Hunt has also begun to deflect the great non-issue of this campaign: out-of-state money. Helms began accusing Hunt of raising money from labor union PACS and New York liberals with Jewish surnames in radio ads more than a year ago, and has kept up a barrage of such complaints. But the only Senate candidate in the country who has raised more political action committee money than Jim Hunt is Jesse Helms.

According to an analysis of campaign financing in North Carolina by the Institute for Southern Studies, a shocking number of Helms’s largest individual contributors are leaders of the most extreme anti-semitic, anti-black, far right groups operating in the nation today and yesterday. The names include the Hunts and Pews of Texas, the Millikens of South Carolina, the Coorses of Colorado, who collectively pour millions of dollars into what is earning the reputation of “mainstream” New Right. More disturbing are the names of the head of the Illinois Ku Klux Klan, the Texas coordinator of the stridently anti-semitic Liberty Lobby, the national treasurer of the Pioneer Fund (which funded research to “establish” the genetic inferiority of blacks), the co-owner of the John Birch Society’s weekly newsmagazine, trustees of the National Right to Work Committee, and a horde of $1,000 donors who were also key contributors to Gerald L.K. Smith’s Christian Nationalist Crusade.

Without mentioning any of these names, Hunt leaned toward Helms at one point in their first debate and unexpectedly challenged him on the geographical source of his money: “I want to ask you right now tonight, would you join me in a pledge to accept no more money from out of state? . . . I’m ready to shake hands with you on that, if you’ll do it. Will you?” Helms ducked the question, and there was no moratorium.

What about the voters? Political scientist Paul Luebke notes that Helms’s margin in 1972 was 123,000 votes; in 1976, 110,000 votes; and that there are 125,000 more registered black voters this year. But there are more than three times that many new white voters, and the Right is sponsoring an aggressive registration and get-out-the-vote campaign in the state. Luebke believes that Helms will have trouble repeating his 1978 success in the urban counties surrounding Charlotte, Winston-Salem, Greensboro, Durham, and Raleigh.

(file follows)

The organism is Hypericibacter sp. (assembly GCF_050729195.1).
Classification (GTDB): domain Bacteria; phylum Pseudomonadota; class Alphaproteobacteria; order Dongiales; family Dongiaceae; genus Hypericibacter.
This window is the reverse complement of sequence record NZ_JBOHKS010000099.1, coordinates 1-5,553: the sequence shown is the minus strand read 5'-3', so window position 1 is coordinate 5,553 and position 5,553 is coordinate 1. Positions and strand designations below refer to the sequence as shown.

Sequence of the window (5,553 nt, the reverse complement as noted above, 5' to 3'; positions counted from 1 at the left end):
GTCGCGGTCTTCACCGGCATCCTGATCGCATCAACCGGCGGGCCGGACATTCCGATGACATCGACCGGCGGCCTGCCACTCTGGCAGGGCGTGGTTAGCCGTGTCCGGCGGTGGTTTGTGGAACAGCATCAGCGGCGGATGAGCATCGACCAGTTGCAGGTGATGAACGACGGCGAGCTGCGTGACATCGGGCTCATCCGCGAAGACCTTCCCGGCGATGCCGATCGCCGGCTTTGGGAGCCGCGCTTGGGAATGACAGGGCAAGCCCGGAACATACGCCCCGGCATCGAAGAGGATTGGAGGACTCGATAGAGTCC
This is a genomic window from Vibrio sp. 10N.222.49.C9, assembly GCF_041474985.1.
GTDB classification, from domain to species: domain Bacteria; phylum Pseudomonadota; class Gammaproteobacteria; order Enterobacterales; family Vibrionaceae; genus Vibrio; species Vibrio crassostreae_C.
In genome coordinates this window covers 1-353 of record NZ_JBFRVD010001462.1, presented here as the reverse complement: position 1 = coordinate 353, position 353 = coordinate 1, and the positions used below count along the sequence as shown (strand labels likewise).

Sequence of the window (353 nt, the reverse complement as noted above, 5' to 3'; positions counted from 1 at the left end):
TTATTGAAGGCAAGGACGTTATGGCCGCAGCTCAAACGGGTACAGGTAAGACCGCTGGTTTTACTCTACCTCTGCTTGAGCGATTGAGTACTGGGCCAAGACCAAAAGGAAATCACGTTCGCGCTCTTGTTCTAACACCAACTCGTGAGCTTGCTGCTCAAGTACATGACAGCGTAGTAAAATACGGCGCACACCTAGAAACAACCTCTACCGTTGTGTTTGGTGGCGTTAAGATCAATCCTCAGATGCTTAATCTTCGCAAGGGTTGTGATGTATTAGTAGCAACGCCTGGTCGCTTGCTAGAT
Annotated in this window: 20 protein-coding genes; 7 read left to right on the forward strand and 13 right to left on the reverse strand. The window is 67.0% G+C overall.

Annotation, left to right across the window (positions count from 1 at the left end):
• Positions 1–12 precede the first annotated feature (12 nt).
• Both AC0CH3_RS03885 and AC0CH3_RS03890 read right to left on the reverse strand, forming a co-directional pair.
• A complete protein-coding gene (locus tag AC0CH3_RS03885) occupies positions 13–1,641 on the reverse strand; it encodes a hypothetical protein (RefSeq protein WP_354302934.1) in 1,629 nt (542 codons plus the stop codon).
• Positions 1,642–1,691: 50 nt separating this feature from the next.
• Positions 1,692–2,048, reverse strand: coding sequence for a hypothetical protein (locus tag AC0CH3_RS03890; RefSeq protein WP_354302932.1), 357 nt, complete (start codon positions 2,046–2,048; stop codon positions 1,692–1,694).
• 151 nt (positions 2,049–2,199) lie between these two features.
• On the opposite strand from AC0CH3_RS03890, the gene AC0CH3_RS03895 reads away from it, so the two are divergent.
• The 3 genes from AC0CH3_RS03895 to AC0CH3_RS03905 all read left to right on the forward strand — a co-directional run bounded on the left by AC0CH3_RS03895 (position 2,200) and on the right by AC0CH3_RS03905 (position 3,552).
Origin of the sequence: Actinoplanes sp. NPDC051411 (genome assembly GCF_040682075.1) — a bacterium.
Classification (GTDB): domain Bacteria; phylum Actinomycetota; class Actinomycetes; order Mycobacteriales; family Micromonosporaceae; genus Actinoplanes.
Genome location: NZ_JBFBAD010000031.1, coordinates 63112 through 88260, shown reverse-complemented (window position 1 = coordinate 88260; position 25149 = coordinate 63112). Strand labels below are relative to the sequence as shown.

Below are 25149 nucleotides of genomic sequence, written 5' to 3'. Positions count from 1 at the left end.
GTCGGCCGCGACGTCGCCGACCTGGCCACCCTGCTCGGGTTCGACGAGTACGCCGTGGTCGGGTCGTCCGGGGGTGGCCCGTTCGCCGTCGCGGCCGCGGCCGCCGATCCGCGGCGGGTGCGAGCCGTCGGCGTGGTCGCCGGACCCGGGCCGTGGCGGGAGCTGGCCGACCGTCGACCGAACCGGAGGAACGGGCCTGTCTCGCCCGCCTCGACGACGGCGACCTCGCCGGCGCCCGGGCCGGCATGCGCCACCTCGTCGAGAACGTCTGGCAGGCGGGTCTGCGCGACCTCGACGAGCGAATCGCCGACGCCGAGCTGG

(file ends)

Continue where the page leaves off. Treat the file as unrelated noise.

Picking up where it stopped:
Thousands of rural white voters will probably swing the contest: for 12 years they have been voting for both Hunt and Helms. Now they will have to decide, unless they sit out the race in disgust over the dirty advertising and big-bucks campaign to which they’ve been subjected. In late August, Steve Schewel of the North Carolina Independent described “How Mondale Can Win in North Carolina,” and his analysis is also true for Hunt: the Democrats will get 95 percent of the black vote statewide, and that means they need 40 percent of the white women and 35 percent of the white men, with the ratio of turnout for all groups also being a key factor.

Mississippi’s legacy of racism is still an overriding factor in its politics, and this year’s Senate race is good evidence of that. Republican Senator Thad Cochran won office in 1978 with only 45 percent of the vote because independent black candidate Charles Evers garnered 23 percent, splitting the non-GOP vote with the white Democratic candidate. Thus Cochran was considered highly vulnerable to a challenge by a Democratic candidate who could unite white and black Democrats, and party officials thought they had such a person in William Winter. Winter, a popular governor from 1979 to ’83, had been a strong vote-getter (61 percent in his gubernatorial race) with biracial support.